• If the term "crunk juice" doesn't ring a bell (don't worry, Unfiltered had to look it up on Wikipedia too), you probably don't know much about rapper Lil' Jon. But you might be the target audience for his most recent crunk creation: wine. In case you're a hip-hop neophyte, the 36-year-old "king of crunk" coined the term with his 2004 album Crunk Juice. Inspired to make his own crunk beverage, Lil' Jon released CRUNK!!! Energy Drink in 2005 and now has a wine label, Little Jonathan Winery. According to a rep, Lil' Jon initially wanted to produce wine for the Winter X Games. That idea spawned the wine label, which recently released 15,000 cases of Cabernet Sauvignon Paso Robles 2006, Chardonnay Central Coast 2006 and Merlot Monterey 2005, each selling for $15. Alison Crowe, formerly of Bonny Doon Vineyard, is the winemaker. And even though we have yet to taste the wines, we must admit they sound more appealing than CRUNK!!! Energy Drink. Although, we're kind of wondering what would happen if you mixed the two together.

• If you thought Krug's new $3,000 bottle of Champagne is a bit too extravagant, then you're probably not one of the 100 very wealthy people with the privilege of having a case Champagne made just for them. At least, that's the latest idea behind Perrier-Jouët By & For, in which the Épernay-based Champagne house will offer an area of its cellar to store the case in a specially manufactured box, as well as a stay in the guesthouse, both of which are usually closed to the public. During their visit, the lucky buyers will meet with cellar master Hervé Deschamps in order to create their very own bottling of Champagne by blending several vintages. Once the formula is agreed upon and bottled, using Perrier-Jouët's 2000 Belle Epoque as the base wine, both Deschamps and the purchaser will sign the labels. The price: $78,000 all-in ($6,500 per bottle). With any luck, the guesthouse has a bottle of Scotch in it to help you forget that you just spent more on a case of Champagne than you would have on a 2008 Mercedes CLS550 Coupe. $10,000 more, actually.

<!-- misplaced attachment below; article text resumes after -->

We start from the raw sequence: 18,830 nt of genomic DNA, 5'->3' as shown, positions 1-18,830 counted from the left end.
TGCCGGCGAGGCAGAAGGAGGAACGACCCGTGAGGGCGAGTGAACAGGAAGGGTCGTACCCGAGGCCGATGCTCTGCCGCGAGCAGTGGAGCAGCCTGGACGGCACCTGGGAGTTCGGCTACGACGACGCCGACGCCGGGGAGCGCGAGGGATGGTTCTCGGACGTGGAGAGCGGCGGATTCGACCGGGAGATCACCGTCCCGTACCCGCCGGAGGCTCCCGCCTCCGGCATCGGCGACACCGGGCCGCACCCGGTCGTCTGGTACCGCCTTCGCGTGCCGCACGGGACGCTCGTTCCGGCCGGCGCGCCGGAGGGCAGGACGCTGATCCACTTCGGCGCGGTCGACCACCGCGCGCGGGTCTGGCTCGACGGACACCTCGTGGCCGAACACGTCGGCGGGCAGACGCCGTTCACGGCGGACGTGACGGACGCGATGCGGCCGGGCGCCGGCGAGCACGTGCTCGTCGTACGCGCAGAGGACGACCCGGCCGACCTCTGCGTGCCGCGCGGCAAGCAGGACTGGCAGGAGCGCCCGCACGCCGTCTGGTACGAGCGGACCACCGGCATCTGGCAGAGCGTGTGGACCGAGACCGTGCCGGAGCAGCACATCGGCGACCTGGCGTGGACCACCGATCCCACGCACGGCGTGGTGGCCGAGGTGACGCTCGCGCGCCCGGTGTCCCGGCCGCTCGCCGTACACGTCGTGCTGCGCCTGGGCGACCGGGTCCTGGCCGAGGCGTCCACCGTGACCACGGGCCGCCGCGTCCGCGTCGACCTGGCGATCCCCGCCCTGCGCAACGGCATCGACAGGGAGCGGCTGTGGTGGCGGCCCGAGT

• It's official. Copia: The American Center for Wine, Food, and the Arts, has now experienced more overhauls than Joan Rivers' face. Since opening to great fanfare and expectations in 2001, the center went through a restructuring only two years later, and then another in 2005. Then came a selling off of land and a shedding of staff in 2006, with a restructuring to focus more on wine and less on the arts. As if you hadn't guessed by now that you can set your watch to Copia's, "Um, we're going to rethink some things" announcements, last week the organization sent out a press release explaining the latest changes, which include Garry McGuire Jr. being named president and CEO in place of Arthur Jacobus, and chief marketing and development officer Larry Tsai stepping down to make way for new hires to come. Joining the organization is Andrea Robinson, who will take over Copia's wine-education program. We're not saying Copia should throw in the towel or anything, since its mission is a good one. But we have to wonder just how many facelifts this place will get before it becomes Copia: The American Center for Wine, Food and a Reality TV Dating show.